Naturally, each side viewed and views this tragedy as the fault of the other, and there is plenty of disagreement about the degrees of responsibility that each side bears. You are welcome to read things that were written by people who know more about the history than I do, and form your own opinions. In any case, one undisputed result of this event is that the Jewish community saw the riots as a failure of the British Mandate’s ability to protect them, and set off a shift towards increased self-reliance and independence in matters of security and infrastructure.

This increased focus on self reliance and security was ultimately the foundation for much of the thinking that eventually led to the Jewish community’s preparedness and successes in the 1948 Arab—Israeli war, as well as further conflicts that would follow.

 

Today, Israel is in complete control of the Old City, and it maintains a considerable military presence throughout its winding streets. The situation feels and is calm, however tensions stemming from competing interests, influence, ownership, and identity, continue to plague this hallowed city.

The Arch of Ecce Homo

circa 1890-1900

Although the latest research indicates that the arch was built by the Emperor Hadrian in the 1st century CE, tradition holds that this arch a part of the palace where Pontius Pilate issued his judgement against Jesus before he was crucified.

 

The arch itself stretches above the Via Dolorosa (roughly translates as ‘the way of suffering’), which is believed to be the route Jesus walked when he carried his cross to the location of his Crucifixion. The term ‘Ecce Homo’ is a reference to the speech Pontius Pilate made when he brought a battered Jesus in front of the crowd seeking his execution clothed in a purple robe and a crown of thorns, and said  “behold the man!” (‘ecce homo’ in latin). This arch is believed to be the place where Pontious Pilate stood.

The arch is the first of the fourteen stations of the cross, a series of locations that mark notable moments in the crucifixion story. Religious tourists undertake this walk as an integral part of their pilgrimage to Jerusalem.

Field Marshal Allenby outside of Jaffa Gate

December 11, 1917

 

Although the initial surrender of the city by the Ottomans to the British had occurred two days prior atop a nondescript hill on the outskirts of the city, General Allenby entered the city via Jaffa gate in order to accept the surrender under more grand ceremonial circumstances.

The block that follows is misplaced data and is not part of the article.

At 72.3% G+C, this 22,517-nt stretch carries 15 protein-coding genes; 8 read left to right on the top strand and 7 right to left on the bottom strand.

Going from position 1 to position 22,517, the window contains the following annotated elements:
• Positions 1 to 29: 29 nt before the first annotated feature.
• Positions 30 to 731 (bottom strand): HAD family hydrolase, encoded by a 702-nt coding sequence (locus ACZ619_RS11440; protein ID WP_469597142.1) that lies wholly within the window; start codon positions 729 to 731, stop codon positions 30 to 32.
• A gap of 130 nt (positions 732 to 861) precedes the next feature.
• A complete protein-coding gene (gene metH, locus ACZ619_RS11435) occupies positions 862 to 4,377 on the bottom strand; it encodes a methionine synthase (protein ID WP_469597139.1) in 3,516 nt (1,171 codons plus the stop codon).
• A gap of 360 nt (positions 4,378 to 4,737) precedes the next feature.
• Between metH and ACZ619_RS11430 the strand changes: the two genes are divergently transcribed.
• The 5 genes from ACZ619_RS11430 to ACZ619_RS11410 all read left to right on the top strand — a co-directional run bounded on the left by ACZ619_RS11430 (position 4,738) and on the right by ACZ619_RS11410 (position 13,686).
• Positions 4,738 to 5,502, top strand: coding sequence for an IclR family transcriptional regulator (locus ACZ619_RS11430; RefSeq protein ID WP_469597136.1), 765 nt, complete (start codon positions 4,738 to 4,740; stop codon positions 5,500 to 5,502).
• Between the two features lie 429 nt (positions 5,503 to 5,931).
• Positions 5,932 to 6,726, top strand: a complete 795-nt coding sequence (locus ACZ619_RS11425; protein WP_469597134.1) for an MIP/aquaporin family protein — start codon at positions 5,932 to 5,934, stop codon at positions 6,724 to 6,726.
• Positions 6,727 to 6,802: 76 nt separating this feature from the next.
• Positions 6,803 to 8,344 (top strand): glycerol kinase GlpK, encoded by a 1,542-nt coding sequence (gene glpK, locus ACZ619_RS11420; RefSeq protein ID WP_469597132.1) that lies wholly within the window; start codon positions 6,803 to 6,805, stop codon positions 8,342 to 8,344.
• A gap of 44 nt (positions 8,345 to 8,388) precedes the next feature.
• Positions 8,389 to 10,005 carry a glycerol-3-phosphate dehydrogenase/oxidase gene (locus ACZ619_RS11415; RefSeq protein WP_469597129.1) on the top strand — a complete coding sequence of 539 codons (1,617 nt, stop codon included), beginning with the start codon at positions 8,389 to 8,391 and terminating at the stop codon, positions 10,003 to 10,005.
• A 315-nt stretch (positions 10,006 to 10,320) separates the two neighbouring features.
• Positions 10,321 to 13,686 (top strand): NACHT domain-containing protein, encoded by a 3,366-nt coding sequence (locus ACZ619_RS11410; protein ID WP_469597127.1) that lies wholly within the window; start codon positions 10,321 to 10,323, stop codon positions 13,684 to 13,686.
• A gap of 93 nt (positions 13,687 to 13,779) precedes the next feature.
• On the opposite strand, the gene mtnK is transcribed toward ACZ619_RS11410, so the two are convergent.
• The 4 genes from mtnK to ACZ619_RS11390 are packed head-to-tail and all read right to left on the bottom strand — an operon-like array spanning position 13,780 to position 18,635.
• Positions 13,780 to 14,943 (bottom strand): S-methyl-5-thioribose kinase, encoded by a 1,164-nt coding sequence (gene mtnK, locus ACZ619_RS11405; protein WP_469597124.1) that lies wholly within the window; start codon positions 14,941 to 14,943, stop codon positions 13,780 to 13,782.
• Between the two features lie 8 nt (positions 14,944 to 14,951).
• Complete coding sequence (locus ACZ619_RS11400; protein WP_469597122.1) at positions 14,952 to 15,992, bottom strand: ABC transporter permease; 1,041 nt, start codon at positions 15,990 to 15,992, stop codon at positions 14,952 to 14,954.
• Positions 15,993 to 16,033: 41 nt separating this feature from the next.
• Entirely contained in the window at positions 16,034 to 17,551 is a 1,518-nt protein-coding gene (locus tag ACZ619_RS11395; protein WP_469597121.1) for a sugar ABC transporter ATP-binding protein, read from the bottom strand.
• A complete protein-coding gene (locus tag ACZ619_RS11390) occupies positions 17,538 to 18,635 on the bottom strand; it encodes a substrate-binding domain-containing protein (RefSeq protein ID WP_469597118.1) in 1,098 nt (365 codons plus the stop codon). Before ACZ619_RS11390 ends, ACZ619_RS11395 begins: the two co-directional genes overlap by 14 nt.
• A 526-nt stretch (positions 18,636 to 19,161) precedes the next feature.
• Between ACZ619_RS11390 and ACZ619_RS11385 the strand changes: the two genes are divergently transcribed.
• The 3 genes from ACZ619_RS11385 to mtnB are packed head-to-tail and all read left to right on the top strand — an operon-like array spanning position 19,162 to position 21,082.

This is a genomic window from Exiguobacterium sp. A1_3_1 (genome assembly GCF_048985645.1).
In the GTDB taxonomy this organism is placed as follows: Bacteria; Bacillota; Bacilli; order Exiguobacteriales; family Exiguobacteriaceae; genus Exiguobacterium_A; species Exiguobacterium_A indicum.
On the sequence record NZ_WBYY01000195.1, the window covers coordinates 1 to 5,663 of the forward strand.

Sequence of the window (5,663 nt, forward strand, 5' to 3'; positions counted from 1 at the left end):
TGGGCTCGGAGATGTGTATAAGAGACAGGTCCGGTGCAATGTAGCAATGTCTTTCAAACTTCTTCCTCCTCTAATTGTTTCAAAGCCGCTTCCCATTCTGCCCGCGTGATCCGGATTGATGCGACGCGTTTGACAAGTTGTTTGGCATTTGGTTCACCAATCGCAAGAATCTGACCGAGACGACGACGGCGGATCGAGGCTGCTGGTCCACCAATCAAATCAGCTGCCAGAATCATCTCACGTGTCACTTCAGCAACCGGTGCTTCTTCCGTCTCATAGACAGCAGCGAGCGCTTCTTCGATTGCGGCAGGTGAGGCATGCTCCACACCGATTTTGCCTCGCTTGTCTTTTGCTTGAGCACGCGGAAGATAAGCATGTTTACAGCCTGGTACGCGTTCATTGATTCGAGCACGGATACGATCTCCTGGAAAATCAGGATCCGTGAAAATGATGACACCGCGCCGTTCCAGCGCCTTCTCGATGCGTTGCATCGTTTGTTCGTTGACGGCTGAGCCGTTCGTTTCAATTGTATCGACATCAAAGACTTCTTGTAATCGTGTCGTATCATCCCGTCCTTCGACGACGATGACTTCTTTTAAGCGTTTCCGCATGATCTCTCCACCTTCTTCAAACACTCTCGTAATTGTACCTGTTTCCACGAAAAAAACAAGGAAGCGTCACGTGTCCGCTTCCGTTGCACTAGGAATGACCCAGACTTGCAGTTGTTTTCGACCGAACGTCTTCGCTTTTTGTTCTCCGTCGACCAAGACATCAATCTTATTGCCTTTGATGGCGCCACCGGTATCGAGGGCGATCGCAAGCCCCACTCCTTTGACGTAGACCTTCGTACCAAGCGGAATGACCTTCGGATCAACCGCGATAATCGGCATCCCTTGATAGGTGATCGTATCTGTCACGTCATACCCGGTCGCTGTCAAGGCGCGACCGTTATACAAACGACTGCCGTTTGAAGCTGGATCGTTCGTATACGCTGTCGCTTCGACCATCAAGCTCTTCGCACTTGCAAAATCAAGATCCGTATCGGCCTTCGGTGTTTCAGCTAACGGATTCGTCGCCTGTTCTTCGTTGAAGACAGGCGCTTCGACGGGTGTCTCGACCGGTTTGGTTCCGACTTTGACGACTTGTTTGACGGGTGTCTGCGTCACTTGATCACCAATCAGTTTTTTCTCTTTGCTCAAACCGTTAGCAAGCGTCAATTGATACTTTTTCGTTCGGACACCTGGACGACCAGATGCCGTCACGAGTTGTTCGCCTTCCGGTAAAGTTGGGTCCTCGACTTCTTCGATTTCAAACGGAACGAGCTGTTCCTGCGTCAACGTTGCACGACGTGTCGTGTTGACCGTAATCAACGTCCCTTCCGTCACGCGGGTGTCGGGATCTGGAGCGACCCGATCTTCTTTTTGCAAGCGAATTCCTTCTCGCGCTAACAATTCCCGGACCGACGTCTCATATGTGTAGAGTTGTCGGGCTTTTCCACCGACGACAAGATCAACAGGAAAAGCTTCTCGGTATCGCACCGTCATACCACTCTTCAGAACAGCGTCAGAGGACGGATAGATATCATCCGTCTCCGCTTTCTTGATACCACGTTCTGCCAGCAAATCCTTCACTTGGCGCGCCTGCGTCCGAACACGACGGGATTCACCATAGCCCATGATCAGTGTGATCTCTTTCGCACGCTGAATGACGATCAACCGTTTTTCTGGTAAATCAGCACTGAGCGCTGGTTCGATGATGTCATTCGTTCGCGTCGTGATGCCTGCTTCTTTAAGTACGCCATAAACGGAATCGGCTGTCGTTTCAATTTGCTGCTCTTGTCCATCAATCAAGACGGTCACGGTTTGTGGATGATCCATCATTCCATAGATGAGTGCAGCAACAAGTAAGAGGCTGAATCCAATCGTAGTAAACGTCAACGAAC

Despite this, he made it a point to dismount his horse before he entered the city in order to show respect to the holy place that he was entering (this image was taken just outside the city walls).

The surrender of Jerusalem to the British was a heavy blow to the Ottoman empire, who had now lost control of numerous Islamic holy sites, including Mecca the year prior during the Arab Revolt of WWI. This shift in regional influence from the Ottomans to the Europeans was a fundamental change to the political structure of the region that over the course of a few decades would result in the current situation.

Searching Jewish Rabbi for Hidden Arms

April 8, 1920

Also taken the day immediately after the Nebi Musa riots of 1920, this image shows British troops checking a rabbi for weapons as he as part of their efforts to prevent further outbreaks of violence within the city walls.

 

The building in the background is the New Imperial Hotel, which is one of the oldest hotels in the city. It was in 1884 on an unused plot of land just inside Jaffa Gate. Workers discovered a pool while building the foundation that is said to be the pool where Bathsheba bathed while King David looked on — according to longstanding traditions, a nearby tower is thought to be King David’s private dwelling.

Today Jaffa gate is the main entrance into the Jewish and Armenian quarters. Located on the South end of the city, it is also known as Bab el-Khalil in Arabic which translates to ‘Gate of the Friend,’ which is a reference to the next major city towards which the gate points: Hebron.

 

Hebron is considered to be the burial site for Abraham, who was commonly referred to as the friend of God. This name has come to describe the entire city of Hebron, as well as the gate in Jerusalem that points towards it.